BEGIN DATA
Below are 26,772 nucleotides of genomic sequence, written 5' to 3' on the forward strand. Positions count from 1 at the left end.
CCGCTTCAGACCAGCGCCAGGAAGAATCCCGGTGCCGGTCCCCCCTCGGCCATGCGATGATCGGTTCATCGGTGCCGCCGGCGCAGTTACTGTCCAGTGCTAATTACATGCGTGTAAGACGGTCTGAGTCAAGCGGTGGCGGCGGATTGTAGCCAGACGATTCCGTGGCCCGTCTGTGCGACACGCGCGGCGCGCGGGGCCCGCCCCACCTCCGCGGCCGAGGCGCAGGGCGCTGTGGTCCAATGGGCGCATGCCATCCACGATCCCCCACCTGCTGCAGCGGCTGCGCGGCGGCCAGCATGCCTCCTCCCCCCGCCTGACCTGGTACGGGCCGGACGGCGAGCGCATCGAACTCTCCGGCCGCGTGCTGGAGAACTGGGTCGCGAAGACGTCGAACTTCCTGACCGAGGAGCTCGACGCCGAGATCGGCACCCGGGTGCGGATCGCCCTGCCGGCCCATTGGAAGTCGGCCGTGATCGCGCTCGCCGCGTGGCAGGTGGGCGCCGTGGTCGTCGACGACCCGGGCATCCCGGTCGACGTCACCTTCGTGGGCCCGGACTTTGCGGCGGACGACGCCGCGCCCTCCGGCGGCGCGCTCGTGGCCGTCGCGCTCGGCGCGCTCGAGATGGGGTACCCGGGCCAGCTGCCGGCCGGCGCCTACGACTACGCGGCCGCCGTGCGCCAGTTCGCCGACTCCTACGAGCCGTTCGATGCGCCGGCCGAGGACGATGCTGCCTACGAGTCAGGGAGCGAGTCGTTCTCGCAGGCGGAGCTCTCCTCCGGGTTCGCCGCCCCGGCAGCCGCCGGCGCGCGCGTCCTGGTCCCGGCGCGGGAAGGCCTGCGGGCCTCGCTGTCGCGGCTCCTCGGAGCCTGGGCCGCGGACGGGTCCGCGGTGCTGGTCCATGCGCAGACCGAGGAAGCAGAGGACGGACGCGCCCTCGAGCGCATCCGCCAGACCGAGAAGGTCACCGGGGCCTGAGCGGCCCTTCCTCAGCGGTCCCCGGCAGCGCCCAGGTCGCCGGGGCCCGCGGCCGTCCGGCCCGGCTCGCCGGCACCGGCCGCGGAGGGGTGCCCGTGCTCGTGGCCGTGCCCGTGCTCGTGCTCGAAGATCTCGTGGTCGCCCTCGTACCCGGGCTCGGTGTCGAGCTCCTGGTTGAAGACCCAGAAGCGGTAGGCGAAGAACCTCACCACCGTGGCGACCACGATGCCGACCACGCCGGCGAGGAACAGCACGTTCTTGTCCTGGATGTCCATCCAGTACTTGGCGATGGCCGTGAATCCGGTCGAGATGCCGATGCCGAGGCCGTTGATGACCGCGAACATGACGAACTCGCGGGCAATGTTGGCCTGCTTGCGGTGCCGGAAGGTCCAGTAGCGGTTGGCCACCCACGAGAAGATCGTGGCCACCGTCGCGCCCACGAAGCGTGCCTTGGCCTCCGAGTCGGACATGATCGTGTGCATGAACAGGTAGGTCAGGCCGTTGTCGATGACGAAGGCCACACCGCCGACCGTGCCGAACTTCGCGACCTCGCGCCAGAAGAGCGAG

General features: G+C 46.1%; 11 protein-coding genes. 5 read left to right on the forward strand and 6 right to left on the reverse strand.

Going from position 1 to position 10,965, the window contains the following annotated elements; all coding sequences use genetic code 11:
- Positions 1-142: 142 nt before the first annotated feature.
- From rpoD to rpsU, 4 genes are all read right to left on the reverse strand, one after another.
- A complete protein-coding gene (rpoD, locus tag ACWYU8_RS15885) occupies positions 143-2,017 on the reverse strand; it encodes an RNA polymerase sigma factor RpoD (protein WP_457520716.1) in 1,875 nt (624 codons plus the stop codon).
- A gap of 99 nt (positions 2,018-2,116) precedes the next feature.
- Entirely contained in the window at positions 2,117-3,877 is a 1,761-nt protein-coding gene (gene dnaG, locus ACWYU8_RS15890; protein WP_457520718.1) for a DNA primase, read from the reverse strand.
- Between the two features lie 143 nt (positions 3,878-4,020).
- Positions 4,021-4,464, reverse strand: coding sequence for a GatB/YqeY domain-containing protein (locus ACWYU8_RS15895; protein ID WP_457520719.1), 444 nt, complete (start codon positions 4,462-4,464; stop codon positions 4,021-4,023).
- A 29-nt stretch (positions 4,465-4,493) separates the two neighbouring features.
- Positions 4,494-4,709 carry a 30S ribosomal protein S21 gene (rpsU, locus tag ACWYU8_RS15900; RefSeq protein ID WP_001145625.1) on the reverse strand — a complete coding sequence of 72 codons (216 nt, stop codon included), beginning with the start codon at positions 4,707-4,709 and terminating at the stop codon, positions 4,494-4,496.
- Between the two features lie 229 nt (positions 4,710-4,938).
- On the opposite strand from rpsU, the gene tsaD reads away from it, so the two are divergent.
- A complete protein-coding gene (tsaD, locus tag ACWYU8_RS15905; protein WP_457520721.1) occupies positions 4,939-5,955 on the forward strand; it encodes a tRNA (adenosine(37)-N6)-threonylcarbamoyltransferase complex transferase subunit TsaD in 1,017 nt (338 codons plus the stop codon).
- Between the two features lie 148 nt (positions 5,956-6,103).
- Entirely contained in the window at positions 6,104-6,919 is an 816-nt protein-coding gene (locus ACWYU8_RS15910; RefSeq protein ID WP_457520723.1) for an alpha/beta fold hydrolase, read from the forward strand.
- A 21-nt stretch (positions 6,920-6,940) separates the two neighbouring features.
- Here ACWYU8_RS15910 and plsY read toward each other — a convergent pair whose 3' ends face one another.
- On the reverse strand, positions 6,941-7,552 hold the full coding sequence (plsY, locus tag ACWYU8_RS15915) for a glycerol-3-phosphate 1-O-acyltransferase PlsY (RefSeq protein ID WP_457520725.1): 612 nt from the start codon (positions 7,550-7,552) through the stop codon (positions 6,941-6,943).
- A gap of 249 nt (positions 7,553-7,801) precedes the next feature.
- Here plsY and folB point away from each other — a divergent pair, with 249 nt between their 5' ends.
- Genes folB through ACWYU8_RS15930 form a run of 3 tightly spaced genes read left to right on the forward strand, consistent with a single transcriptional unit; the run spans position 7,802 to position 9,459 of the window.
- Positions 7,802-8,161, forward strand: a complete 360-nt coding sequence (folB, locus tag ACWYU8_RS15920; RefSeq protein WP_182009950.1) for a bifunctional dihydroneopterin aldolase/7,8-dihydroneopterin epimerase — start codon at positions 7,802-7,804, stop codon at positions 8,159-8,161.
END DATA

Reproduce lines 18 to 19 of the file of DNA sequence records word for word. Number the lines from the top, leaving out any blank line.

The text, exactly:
- Entirely contained in the window at positions 6,104-6,919 is an 816-nt protein-coding gene (locus ACWYU8_RS15910; RefSeq protein ID WP_457520723.1) for an alpha/beta fold hydrolase, read from the forward strand.
- A 21-nt stretch (positions 6,920-6,940) separates the two neighbouring features.